Four-part fracture dislocations of the proximal humerus in young adults: Results of fixation

Orthopaedic Department, Faculty of Medicine, Cairo University, Egypt. Electronic address: .
Injury (Impact Factor: 2.14). 09/2012; 44(4). DOI: 10.1016/j.injury.2012.09.005
Source: PubMed


Four-part fracture dislocations of the proximal humerus occurring in young age are extremely difficult fractures with a high incidence of complications. The risk of avascular necrosis is high; hence, prosthetic replacement is the treatment of choice in older patients with these complex fractures; on the other hand, the longevity of the prosthesis is the main concern in young age. Thus, every effort should be made to fix these fractures in the young. The purpose of this study is to evaluate the results of fixation in a series of young patients with four-part fracture dislocations; to support the trend to fix these fractures; and reserve prosthetic replacement to older patients.

In a prospective study, 39 patients younger than 40 years of age with four-part fracture dislocations were treated with open reduction and fixation either with K-wires or with a proximal humerus plate. Ethibond sutures were used in all patients to supplement fixation of tuberosities. In 18 patients, the dislocation was anterior and in 21 patients it was posterior. Twelve patients had an anatomic neck fracture and 27 had a surgical neck fracture. Surgery was performed within 1 week after the injury. Physiotherapy was initiated according to the general condition of the patient and the stability of fixation; the average time was 5 days after surgery.

Patients were followed up for an average of 26 months. Union was achieved in 36 patients and three patients had nonunion, all in anatomic neck fractures. Avascular necrosis developed in eight patients, seven of which were fractures of the anatomic neck and one was in the surgical neck. The average Constant score was 77; 26 patients were pain free, nine had mild pain and four had moderate pain. The mean active anterior elevation was 145°. Patients were divided into two groups based on the anatomic configuration of the fracture; in 12 patients (group 1), the head was fractured at the anatomical neck and in 27 patients (group 2), the head was fractured at the surgical neck. In group 2, the active anterior elevation was significantly better and the Constant score was higher.

Anatomical reduction and rigid fixation with meticulous surgical technique can lead to satisfactory results. The results in surgical neck fractures are superior to anatomic neck fractures with significantly less complications.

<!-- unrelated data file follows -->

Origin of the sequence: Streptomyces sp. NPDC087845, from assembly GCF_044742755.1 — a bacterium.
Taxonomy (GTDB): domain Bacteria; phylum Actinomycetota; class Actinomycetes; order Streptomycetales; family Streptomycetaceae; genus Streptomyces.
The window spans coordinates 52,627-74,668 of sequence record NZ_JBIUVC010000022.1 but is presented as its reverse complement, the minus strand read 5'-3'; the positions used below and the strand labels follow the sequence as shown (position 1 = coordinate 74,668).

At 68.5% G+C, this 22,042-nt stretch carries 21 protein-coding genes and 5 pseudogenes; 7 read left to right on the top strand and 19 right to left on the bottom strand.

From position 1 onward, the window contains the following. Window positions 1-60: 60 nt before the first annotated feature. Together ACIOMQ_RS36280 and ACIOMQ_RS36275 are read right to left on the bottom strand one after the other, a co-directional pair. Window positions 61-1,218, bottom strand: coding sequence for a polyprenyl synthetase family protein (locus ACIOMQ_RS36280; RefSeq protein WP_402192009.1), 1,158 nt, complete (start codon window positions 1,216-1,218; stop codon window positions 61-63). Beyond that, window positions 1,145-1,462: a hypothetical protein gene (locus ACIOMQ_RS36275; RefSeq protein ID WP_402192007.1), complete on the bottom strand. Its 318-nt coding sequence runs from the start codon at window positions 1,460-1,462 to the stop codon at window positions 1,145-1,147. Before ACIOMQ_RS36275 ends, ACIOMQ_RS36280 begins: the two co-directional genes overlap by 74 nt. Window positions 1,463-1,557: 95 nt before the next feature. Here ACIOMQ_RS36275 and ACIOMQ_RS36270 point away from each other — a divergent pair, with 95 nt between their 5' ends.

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    • "Different techniques of stabilisation like mini-invasive K-wire fixation [20–23,40], MIPO [24] [25] [26], ORIF plating [27] [28] [29] [30] [31] [32] [33] [34] [35] [36] [37] [38] [39] [40] [41] [42], nailing [43] [44] [45] [46] [47] [48] [49] [50] [51] [52], haemiartroplasty [53] [54] [55] [56] to total replacement [57] have been used. Recent advances in anatomically designed angular stable plates and nails have significantly improved the stability of fixation [43,47–49,58–64]. "
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    ABSTRACT: Long term outcome of the treatment of displaced complex fractures of humeral head is rare in the literature especially in greater cohorts. Main purpose of our study was the assessment of long term results of intramedullary nailing of 3-4 part fractures. 137 patients with 137 three or four-part fractures of the humeral head treated by intramedullary nailing were reassessed after an average follow-up time of 57 (27-93) months. The whole cohort consisted of 85 three-part fractures, 38 four-part fractures and 14 fracture-dislocations. Radiographic and clinical outcome - absolute Constant score (CS(abs)) and relative Constant score (compared to the contralateral side - CS(rel)) were evaluated. The rate of complications was recorded. Analysis of the influence of quality of achieved reduction on final functional result and on the development of complications was performed. 125 fractures healed uneventfully. Mean long term CS(rel) was 81% of the unaffected side. Mean CS(rel) was 85% in 3-part fractures, 73% in four-part fractures, 80% in three-part fracture-dislocations and 70% in four-part fracture-dislocations. 96 (70%) patients achieved excellent or good results (CS(rel) higher than 80%), 17 (12.4%) satisfactory results and 24 (17.5%) poor results (CS(rel) less than 60%). No significant difference was observed in functional results between different age groups. No incidence of non-union was observed, 4 losses of reduction were encountered. We observed 17 cases of complete humeral head necrosis, 14 of them in the group of 4-part fractures. Reduction quality strongly influenced functional result and development of head necrosis. In the group of excellent reduction mean CS(rel) was 88% and the rate of necrosis was 2%. Moderate reduction quality deteriorated CS(rel) to 70% and head necrosis rate rose up to 28%. If reduction was poor, mean CS(rel) was 52% and the rate of complete necrosis rose to 60%. Long term results confirmed nailing as appropriate treatment strategy for all types of humeral head fractures with limitation of excellent reduction in every age group. Moderate or even poor reduction significantly deteriorates functional results and increases rate of complete necrosis of the humeral head. If good reduction cannot be achieved, treatment strategy should be changed.